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GameStop reported better than expected earnings this week — but its numbers were overshadowed by a disclosure that the Securities and Exchange Commission was investigating its trading practices.
The company reported on Wednesday a 25 percent increase in sales in their first fiscal quarter and revenue of $1.28 billion — up from $1.02 billion a year ago.
In its earnings filing, the company revealed: “On May 26, 2021, we received a request from the Staff of the SEC for the voluntary production of documents and information concerning a SEC investigation into the trading activity in our securities and the securities of other companies.”
The company brushed off worries they’d be damaged by the SEC’s interest. “This [SEC] inquiry is not expected to adversely impact us,” GameStop said in a statement.
GameStop shares opened 10 percent lower Thursday on the news.
Earlier Wednesday, SEC chief Gary Gensler suggested the commission may be looking at multiple so-called meme stocks as part of a broader review of market structure.
Speaking at a conference, the Chairman said he and his staff would be looking at possible responses to the volatility of stocks like GameStop and AMC which have skyrocketed over the past year as Reddit boards continue to hype them.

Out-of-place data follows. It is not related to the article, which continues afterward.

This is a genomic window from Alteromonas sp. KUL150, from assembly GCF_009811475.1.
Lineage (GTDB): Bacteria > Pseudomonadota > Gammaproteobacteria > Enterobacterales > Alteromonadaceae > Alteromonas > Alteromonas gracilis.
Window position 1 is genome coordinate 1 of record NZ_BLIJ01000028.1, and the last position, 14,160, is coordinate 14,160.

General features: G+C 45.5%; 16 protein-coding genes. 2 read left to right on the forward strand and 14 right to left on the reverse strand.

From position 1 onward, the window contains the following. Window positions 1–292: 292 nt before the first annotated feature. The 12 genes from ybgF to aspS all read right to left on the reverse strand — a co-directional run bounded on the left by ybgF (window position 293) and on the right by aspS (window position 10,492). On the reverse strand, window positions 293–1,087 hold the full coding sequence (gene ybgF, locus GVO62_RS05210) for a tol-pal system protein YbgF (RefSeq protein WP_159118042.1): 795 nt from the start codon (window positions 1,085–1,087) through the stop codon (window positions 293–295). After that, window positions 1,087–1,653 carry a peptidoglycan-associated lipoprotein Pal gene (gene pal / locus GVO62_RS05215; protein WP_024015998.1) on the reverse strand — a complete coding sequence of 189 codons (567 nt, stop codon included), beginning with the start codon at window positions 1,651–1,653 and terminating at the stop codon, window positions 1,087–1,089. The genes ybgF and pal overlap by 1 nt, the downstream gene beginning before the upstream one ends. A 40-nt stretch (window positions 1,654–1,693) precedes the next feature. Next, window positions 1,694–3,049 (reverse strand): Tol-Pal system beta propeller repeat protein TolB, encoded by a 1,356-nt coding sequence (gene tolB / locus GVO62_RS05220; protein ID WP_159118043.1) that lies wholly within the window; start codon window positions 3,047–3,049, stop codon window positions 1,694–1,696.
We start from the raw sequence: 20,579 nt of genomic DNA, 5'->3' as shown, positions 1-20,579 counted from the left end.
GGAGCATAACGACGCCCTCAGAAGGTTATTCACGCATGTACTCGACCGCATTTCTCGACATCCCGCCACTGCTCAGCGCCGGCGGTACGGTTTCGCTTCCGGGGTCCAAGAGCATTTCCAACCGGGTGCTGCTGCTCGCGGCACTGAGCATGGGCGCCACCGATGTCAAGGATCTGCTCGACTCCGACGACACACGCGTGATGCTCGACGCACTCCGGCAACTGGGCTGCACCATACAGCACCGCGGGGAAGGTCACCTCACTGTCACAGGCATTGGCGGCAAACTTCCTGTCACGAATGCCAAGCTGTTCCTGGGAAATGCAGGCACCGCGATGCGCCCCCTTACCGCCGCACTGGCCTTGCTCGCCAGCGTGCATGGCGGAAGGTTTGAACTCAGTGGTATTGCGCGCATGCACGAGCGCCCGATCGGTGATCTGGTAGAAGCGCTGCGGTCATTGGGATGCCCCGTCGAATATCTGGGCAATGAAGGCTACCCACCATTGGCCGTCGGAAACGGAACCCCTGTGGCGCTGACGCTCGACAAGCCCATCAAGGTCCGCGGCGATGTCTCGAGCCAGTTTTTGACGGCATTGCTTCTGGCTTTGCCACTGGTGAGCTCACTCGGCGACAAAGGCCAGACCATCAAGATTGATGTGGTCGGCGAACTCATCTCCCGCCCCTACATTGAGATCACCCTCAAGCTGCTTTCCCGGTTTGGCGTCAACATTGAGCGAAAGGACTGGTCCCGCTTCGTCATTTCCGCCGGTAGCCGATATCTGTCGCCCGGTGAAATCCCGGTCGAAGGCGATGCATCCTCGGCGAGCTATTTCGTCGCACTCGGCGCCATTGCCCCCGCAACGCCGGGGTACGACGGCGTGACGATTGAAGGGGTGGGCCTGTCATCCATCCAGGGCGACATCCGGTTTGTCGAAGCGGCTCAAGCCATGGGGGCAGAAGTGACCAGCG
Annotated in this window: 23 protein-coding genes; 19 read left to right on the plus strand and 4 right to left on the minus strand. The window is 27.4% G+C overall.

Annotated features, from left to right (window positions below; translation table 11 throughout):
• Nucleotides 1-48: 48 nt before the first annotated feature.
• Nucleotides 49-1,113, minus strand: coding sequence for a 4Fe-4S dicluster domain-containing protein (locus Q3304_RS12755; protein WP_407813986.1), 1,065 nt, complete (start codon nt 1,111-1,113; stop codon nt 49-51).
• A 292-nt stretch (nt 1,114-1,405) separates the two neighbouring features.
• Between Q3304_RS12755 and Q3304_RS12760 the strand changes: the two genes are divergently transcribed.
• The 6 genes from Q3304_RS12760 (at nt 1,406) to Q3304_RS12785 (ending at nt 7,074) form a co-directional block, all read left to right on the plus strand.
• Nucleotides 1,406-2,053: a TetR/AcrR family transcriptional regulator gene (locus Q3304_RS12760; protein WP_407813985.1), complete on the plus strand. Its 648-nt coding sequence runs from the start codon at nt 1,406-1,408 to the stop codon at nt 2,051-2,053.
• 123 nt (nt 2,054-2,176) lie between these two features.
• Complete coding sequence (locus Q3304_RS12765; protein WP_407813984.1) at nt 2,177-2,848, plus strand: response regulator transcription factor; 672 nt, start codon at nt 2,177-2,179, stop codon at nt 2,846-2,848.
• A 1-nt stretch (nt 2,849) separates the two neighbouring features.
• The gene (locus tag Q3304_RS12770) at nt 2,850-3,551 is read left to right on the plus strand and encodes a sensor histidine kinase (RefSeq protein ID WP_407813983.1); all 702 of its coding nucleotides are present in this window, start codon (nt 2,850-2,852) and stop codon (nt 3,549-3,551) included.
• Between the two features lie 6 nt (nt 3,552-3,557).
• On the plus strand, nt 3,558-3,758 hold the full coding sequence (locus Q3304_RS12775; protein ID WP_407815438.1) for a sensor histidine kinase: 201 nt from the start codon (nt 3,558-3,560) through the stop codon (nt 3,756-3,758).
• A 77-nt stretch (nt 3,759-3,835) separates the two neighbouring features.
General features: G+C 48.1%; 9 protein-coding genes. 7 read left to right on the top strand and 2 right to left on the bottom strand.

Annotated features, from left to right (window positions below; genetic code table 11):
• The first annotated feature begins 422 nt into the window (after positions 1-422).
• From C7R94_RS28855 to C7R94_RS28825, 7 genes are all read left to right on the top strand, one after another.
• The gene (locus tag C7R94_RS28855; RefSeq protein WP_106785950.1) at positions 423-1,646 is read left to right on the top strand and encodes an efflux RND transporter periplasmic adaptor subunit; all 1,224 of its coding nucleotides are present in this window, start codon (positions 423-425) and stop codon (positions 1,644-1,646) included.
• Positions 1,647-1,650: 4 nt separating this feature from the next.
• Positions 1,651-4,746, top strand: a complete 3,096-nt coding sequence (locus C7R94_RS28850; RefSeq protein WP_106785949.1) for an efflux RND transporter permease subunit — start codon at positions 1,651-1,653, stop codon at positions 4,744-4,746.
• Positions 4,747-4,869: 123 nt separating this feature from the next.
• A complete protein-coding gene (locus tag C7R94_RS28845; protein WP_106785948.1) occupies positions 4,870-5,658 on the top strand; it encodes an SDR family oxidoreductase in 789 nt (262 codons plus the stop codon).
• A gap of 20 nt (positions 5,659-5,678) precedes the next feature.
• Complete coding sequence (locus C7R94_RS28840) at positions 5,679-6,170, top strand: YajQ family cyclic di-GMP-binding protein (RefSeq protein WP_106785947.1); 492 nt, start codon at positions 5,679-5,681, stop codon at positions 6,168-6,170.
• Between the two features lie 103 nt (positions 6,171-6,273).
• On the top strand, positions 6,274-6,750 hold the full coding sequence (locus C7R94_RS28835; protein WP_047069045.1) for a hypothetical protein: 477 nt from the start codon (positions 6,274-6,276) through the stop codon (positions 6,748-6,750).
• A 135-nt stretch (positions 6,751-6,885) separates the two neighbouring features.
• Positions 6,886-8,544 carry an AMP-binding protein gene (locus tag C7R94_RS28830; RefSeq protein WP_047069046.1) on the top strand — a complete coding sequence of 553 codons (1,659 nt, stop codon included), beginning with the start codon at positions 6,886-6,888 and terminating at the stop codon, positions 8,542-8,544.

GameStop has risen 1,500 percent over the last year and AMC has spiked 2,200 percent.
“The question is whether our equity markets are as efficient as they could be, in light of the technological changes and recent developments,” Gensler said.
He clarified the staff would take their time implementing any changes and would accept industry input on any proposal. Still, news of the SEC’s involvement was enough to dampen investor enthusiasm and raise questions about how viable the company is over the long-term.
Shareholders asking those questions weren’t given answers yesterday. Outgoing CEO George Sherman spoke for just 11 minutes and refused to take questions.
The company said it still plans to file a prospectus with the SEC to sell up to 5 million more shares of common stock to investors, a move that could raise up to $1.5 billion for potential acquisitions if their stock price remains constant.
Apart from the announcements, the company declined to provide a forecast.
“Investors deserve more than memes to value a company’s fundamental, long-term prospects,” Colin Sebastian and Dalton Kern of Baird wrote in a note to investors.
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